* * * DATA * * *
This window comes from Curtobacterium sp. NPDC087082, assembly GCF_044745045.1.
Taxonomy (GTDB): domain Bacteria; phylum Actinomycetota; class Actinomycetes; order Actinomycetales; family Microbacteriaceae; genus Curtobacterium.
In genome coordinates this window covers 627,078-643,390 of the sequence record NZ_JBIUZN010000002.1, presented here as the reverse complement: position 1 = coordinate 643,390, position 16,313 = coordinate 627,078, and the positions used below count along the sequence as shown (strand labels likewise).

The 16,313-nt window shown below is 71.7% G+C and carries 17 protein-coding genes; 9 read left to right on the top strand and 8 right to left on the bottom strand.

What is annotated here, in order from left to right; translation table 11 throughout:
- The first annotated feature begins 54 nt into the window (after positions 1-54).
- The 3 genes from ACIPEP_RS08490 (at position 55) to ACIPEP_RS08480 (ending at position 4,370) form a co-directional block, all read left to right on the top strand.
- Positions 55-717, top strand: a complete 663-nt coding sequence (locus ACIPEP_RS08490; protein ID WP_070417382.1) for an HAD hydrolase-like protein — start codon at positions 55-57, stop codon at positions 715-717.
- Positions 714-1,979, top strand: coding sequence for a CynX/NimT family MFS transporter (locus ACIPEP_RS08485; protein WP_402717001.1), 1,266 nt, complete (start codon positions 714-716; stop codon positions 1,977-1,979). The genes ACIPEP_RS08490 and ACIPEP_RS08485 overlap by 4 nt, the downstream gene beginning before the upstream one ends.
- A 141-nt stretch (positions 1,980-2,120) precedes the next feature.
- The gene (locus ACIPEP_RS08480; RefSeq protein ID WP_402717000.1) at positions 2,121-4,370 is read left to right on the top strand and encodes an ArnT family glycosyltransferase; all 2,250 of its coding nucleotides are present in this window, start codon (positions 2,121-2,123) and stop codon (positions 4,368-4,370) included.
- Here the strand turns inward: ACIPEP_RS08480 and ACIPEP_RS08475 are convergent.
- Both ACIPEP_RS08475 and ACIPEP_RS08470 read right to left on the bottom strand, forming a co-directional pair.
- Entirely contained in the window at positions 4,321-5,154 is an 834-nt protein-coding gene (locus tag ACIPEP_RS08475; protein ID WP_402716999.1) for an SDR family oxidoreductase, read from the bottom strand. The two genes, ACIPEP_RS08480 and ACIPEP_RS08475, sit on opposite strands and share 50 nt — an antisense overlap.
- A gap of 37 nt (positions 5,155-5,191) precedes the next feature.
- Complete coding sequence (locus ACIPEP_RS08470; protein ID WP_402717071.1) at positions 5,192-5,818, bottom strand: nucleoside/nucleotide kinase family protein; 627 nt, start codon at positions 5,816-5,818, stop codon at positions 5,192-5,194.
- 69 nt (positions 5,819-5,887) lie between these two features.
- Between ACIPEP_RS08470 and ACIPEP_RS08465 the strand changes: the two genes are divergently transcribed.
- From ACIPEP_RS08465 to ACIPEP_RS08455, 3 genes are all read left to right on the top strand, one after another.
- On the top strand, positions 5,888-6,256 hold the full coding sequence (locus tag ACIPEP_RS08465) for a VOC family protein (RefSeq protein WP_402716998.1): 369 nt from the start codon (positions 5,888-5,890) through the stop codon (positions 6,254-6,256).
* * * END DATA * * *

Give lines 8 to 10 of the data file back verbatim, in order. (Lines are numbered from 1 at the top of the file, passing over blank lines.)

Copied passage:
- Positions 55-717, top strand: a complete 663-nt coding sequence (locus ACIPEP_RS08490; protein ID WP_070417382.1) for an HAD hydrolase-like protein — start codon at positions 55-57, stop codon at positions 715-717.
- Positions 714-1,979, top strand: coding sequence for a CynX/NimT family MFS transporter (locus ACIPEP_RS08485; protein WP_402717001.1), 1,266 nt, complete (start codon positions 714-716; stop codon positions 1,977-1,979). The genes ACIPEP_RS08490 and ACIPEP_RS08485 overlap by 4 nt, the downstream gene beginning before the upstream one ends.
- A 141-nt stretch (positions 1,980-2,120) precedes the next feature.